Retail in the Time of COVID-19, Part 3: A Changing Product Focus

Anyone who studied advertising or marketing in the past 50 years will remember E. Jerome McCarthy’s four P’s: price, promotion, product, and place (distribution). These are the key variables most commonly used by organizations constructing meaningful marketing or business strategies. And, all things being equal, are thoughtfully considered in a reasoned balance. In hindsight, the retail industry has a pretty sketchy record when it comes to McCarthy’s principles.

In the golden days of retail…

From the industrial revolution to the 1960s, it could be argued that product and place stood at the forefront of importance. Merchants were tasked to source goods most relevant to their local constituencies, and deliver the product with the level of service required to keep loyalists coming back. As America prospered and the middle-class grew, discretionary dollars became more available to lavish on non-essential items for home decorating, apparel & accessories, beauty and gifts — this is when department stores truly flourished. While maintaining a baseline supply of the basics, buyers were free to explore new and unique products from destinations near and far. Once in the store, these products were displayed with creativity and panache, whether the item was as sophisticated as a new Dior gown, or as simple as a gift box of candy. In the effort to cement their reputations as the first retail “brands” in America, department stores and specialty retailers used all their skill and merchandising creativity to differentiate themselves from perceived competitors.

It wasn’t until the early 1970s when the other two P’s from McCarthy’s marketing principles took command of the industry… price and promotion. The economic instability that started with the OPEC oil embargo of 1973 wreaked havoc on domestic industrial production, blue collar employment, and signaled the beginning of the end for the spending middle-class of America. With high unemployment and hyper-inflation through the 70s and 80s, the consumer now demanded low-priced commodity goods, typically imported from countries with low wages and overhead costs. Enter big box retailers and discount stores that soon eclipsed the department stores, and local merchants who couldn’t compete on the price and promotional based strategy of the newcomers. The emergence of eCommerce retailers in the 1990s and beyond, only exacerbated the difficulties for legacy retailers to compete. Bottom line: many retailers could no longer afford speculative buying or creative merchandising. Further, many legacy brands passed by the wayside in favor of those who could primarily focus on lowest price, highest promotion, and fastest delivery.

The huge glimmer of hope in recent years for the industry was the realization that not all retailers can be everything to everyone. In order to succeed, it’s necessary to develop a crystal-clear picture of who you plan to serve, and provide that target audience with differentiated product and meaningful service — in a harmonized brand experience most appropriate to their expectations. What started with a groundswell of entrepreneurs over the past 10 years led to an industry-wide adoption of similar strategy. It was working.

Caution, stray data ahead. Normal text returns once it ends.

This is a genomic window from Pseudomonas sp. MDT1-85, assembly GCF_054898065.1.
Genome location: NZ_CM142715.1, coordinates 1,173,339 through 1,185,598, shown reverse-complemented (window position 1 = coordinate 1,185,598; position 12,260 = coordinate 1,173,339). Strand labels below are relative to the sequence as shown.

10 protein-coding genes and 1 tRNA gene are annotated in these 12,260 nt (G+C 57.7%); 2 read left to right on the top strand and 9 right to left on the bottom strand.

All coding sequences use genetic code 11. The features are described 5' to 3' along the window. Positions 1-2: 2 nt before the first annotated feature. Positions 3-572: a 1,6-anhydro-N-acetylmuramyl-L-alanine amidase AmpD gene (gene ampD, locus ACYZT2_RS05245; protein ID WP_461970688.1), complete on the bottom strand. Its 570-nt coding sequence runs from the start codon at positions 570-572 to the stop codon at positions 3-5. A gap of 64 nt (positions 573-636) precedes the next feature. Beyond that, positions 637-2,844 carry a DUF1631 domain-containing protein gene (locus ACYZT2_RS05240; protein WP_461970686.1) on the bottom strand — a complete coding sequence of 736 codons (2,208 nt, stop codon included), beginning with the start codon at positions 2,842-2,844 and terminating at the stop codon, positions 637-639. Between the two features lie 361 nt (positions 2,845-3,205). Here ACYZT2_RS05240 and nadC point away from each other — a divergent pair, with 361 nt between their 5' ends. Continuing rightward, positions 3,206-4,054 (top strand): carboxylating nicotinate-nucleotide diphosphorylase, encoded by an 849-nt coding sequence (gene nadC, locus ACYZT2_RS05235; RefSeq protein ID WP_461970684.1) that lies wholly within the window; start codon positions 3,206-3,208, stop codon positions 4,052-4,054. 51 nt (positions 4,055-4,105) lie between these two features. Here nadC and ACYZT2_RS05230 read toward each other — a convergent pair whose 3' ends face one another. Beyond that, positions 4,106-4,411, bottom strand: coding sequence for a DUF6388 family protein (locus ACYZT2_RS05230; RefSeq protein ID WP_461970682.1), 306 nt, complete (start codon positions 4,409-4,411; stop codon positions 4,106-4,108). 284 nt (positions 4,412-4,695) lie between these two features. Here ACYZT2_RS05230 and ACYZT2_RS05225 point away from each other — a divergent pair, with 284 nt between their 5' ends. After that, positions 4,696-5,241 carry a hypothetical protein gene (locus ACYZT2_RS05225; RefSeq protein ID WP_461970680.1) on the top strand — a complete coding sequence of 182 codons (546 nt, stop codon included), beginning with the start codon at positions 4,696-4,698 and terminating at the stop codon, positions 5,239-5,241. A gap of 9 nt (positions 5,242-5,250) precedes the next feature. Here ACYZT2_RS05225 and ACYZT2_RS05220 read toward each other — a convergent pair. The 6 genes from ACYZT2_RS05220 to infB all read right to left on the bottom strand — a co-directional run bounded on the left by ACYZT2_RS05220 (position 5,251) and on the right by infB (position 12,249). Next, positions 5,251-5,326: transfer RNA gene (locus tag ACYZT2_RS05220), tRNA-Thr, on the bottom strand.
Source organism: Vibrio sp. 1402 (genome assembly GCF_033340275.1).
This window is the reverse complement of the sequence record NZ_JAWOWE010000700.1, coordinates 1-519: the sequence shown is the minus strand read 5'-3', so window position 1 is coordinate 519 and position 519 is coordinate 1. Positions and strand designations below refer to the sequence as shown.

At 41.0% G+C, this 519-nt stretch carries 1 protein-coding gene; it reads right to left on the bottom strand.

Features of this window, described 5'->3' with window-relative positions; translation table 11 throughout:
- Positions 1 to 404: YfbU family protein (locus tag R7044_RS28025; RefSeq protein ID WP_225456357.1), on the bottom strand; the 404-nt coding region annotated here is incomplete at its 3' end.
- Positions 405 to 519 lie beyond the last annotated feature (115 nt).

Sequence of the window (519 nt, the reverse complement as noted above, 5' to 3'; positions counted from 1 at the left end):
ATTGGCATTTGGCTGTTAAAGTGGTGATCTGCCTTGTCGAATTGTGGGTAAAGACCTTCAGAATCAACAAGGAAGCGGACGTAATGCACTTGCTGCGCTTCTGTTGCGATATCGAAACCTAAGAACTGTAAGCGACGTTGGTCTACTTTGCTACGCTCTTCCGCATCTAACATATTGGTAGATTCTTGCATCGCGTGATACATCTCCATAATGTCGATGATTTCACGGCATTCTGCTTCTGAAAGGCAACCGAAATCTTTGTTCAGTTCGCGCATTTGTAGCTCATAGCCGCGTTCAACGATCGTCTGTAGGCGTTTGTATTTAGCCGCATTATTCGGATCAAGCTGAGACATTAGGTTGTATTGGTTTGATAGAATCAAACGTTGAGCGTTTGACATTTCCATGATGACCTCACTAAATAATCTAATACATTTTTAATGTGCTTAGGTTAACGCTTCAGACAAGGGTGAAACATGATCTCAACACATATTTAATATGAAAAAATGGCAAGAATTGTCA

Now, let’s get back to reality…

At the onset of the COVID-19 pandemic, we saw consumers forcefully cast their votes to indicate which products they wanted and, as mentioned in a previous post, consumers were thinking faster than retailers could react. Food, water, and shelter were the instinctive choices for priority. As expected, there was a dramatic YOY increase in the purchase of canned goods, frozen foods, dairy products, cleaning supplies, and OTC healthcare products as reported by Stackline Intelligence.

As the climate continues to change and needs continue to shift, consumer purchasing habits will as well. Now, we look forward and identify the right products we will need to get back to business as usual. That original instinctive drive towards essentials takes a bit of a backseat, and the toilet paper hoarding calms down.

Looking at recent buying trends offers a glimpse into how we’re adapting to this new normal. Our choices in appliances, apparel, and activities reflect our changing behavior:

  • Bread machine purchases went up 652%. While this increase may initially seem quite surprising, it actually makes complete sense. Families at home are looking for ways to keep busy with interesting projects, especially ones that ultimately produce an edible good.

  • While overall fashion apparel revenue may be lower than formerly anticipated, retailers such as Walmart, are seeing a specific increase in sales for tops — shirts, blouses, button-downs, etc. As non-essential workers transform their homes into offices, they look to tops to ensure their professionalism isn’t lost during days full of video conferencing.

  • Now think about something random, like puzzles. When was the last time you purchased one before Coronavirus? The Puzzle Warehouse, a family-owned shop in St. Louis with a towering puzzle inventory, began to find itself overwhelmed with business in late March. This store was previously selling 1,000 puzzles on any typical day In the past few weeks, it has been exceeding sales of 10,000 puzzles a day.

When this dilemma passes — and it will — many observers hope the retail industry will quickly return to its recent innovative product development and creative merchandising strategies seen just months ago. But, only time will tell. It’s safe to say that years from now, when people read about this in their history books, they will learn about this moment, alongside the section on McCarthy’s four P’s.